buying off the internet - broker4cars
As a company director of a car sales site do people want to buy off the net or do they use it for research when negotiating a deal.
Would people out there pay for a quotation say a fee of £15.00 in order that they know what the very bottom line is?
Re: buying off the internet - Dan J
Personally no I wouldn't wish to pay the 15 quid. There are plenty of car import/sales websites out there which list prices of the cars they sell/import/broker for. Subsequently I'd be hard pushed to cough up 15 quid just to learn another figure which chances are won't be SIGNIFICANTLY different from what I already have.

I think the danger is that when you supply people with a quote for a car, they will go straight to their local dealer with it who are then more likely to offer that approximate level of discount than they would have been without it. I imagine you probably suffer from that a lot!

In answer to your first question, I personally would be happy to buy from the net if a) I was going to get a good p-ex deal should I require it and b) I did not have to travel excessively to collect the car. "Cost to Change" is the most important factor for me - If I was offered half what my car was worth (as places such as Fords of Winsford do) than I would be at a franchise dealer that could closeremove the gap on the savings. Also if I had to travel 150 miles to collect the car (I would not be prepared to have it delivered as I would want to inspect it thoroughly beforehand prior to accepting it) then if the saving to be made is only a few hundred quid (a difference of a few pence a month when you have to take finance out for the car) then I would be hard pushed to find a reason to buy over the net.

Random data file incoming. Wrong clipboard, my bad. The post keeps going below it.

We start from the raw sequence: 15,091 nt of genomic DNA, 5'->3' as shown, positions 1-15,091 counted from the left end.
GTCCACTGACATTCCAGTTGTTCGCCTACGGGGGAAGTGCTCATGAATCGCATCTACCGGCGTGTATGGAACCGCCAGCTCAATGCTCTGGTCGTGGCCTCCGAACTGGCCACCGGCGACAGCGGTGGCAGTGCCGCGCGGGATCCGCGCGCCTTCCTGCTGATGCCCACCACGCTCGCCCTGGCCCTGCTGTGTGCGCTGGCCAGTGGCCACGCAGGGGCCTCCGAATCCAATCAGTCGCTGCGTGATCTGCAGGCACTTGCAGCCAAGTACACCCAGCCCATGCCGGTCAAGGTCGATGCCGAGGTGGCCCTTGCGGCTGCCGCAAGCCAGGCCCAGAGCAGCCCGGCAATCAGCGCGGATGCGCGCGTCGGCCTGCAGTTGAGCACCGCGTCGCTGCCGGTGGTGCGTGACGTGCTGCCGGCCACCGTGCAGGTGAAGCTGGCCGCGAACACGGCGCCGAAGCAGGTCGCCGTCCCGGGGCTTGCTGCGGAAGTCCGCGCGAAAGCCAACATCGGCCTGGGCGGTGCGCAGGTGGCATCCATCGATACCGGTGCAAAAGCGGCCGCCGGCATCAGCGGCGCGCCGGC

I am sure many people out there will have differing opinions but I hope what I have to say is of help/interest.

Dan J
Re: buying off the internet - broker4cars
Thanks for your comments Dan, I feel there are franchised dealers still out there who are not willing to meet prices that can be obtained off the net. Alot of brokers actually use the smaller franchised dealerships who are finding it hard to keep up with the likes of Dixons, Reg Vardys to name a couple. So they have to revert in actually selling cars at a loss and hope to hit targets in order that the individual dealership can obtain the target reward from the Manufacturer. I have had on a number of occaision customers actually travelling from North Scotland down to our dealerships to buy their next new car they have suggested to me that they had saved in the region of £1000 by doing this. I know some of you out there may use the old proverb as tight as scotsman but I have had customers from Devon, London, Cornwall, Bournemouth to name a few. The longer we are in business the more confidence we will give to customers visiting our site and our prices are very keen against the likes of Jamjar etc.
Re: buying off the internet - Martin Wall
I don't think people would be willing to pay £15 to find out the price (!) but I think that people will get a quote and see if their local dealer can match it or come close. If he can then they'll go for that. Main problem is most people have a trade in and they want a hassle-free transaction rather than getting the best price for their new car but then having to try to sell their old car.

One other thing that puts people off is how reputable a site is - if you can see the registered details of the company and pictures of cars, premises, staff, etc. it helps to alleviate concerns that an organisation isn't as 'solid' as a regular dealer.
Re: buying off the internet - AndyS